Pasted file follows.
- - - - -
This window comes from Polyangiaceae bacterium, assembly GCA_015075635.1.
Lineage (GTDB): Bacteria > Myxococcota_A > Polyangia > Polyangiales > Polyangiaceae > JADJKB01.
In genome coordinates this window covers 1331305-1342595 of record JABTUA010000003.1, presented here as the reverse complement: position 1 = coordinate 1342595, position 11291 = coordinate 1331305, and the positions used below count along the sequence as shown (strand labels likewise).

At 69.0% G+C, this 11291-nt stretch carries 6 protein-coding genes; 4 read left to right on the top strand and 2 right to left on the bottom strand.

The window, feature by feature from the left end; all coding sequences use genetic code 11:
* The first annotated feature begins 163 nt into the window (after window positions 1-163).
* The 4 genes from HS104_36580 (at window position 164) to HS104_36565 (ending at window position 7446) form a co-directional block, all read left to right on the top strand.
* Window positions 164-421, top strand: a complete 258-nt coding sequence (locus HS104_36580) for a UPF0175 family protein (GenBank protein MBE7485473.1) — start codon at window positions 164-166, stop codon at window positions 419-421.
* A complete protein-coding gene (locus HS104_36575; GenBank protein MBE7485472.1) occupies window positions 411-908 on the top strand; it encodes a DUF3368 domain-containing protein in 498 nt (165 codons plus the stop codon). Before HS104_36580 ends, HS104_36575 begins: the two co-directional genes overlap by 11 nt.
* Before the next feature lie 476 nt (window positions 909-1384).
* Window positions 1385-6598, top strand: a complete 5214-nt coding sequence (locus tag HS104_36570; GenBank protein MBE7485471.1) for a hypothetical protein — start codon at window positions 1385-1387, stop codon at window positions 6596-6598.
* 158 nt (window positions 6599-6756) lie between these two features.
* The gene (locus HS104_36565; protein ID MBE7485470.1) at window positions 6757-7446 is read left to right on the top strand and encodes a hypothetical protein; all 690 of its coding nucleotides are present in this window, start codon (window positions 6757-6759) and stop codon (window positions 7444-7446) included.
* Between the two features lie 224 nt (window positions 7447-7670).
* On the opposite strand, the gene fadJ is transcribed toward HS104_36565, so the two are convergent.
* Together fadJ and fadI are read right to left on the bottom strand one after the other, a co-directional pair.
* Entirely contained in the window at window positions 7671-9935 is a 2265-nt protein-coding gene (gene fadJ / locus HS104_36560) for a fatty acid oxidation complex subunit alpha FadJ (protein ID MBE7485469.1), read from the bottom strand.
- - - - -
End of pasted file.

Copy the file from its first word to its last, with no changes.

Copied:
This window comes from Polyangiaceae bacterium, assembly GCA_015075635.1.
Lineage (GTDB): Bacteria > Myxococcota_A > Polyangia > Polyangiales > Polyangiaceae > JADJKB01.
In genome coordinates this window covers 1331305-1342595 of record JABTUA010000003.1, presented here as the reverse complement: position 1 = coordinate 1342595, position 11291 = coordinate 1331305, and the positions used below count along the sequence as shown (strand labels likewise).

At 69.0% G+C, this 11291-nt stretch carries 6 protein-coding genes; 4 read left to right on the top strand and 2 right to left on the bottom strand.

The window, feature by feature from the left end; all coding sequences use genetic code 11:
* The first annotated feature begins 163 nt into the window (after window positions 1-163).
* The 4 genes from HS104_36580 (at window position 164) to HS104_36565 (ending at window position 7446) form a co-directional block, all read left to right on the top strand.
* Window positions 164-421, top strand: a complete 258-nt coding sequence (locus HS104_36580) for a UPF0175 family protein (GenBank protein MBE7485473.1) — start codon at window positions 164-166, stop codon at window positions 419-421.
* A complete protein-coding gene (locus HS104_36575; GenBank protein MBE7485472.1) occupies window positions 411-908 on the top strand; it encodes a DUF3368 domain-containing protein in 498 nt (165 codons plus the stop codon). Before HS104_36580 ends, HS104_36575 begins: the two co-directional genes overlap by 11 nt.
* Before the next feature lie 476 nt (window positions 909-1384).
* Window positions 1385-6598, top strand: a complete 5214-nt coding sequence (locus tag HS104_36570; GenBank protein MBE7485471.1) for a hypothetical protein — start codon at window positions 1385-1387, stop codon at window positions 6596-6598.
* 158 nt (window positions 6599-6756) lie between these two features.
* The gene (locus HS104_36565; protein ID MBE7485470.1) at window positions 6757-7446 is read left to right on the top strand and encodes a hypothetical protein; all 690 of its coding nucleotides are present in this window, start codon (window positions 6757-6759) and stop codon (window positions 7444-7446) included.
* Between the two features lie 224 nt (window positions 7447-7670).
* On the opposite strand, the gene fadJ is transcribed toward HS104_36565, so the two are convergent.
* Together fadJ and fadI are read right to left on the bottom strand one after the other, a co-directional pair.
* Entirely contained in the window at window positions 7671-9935 is a 2265-nt protein-coding gene (gene fadJ / locus HS104_36560) for a fatty acid oxidation complex subunit alpha FadJ (protein ID MBE7485469.1), read from the bottom strand.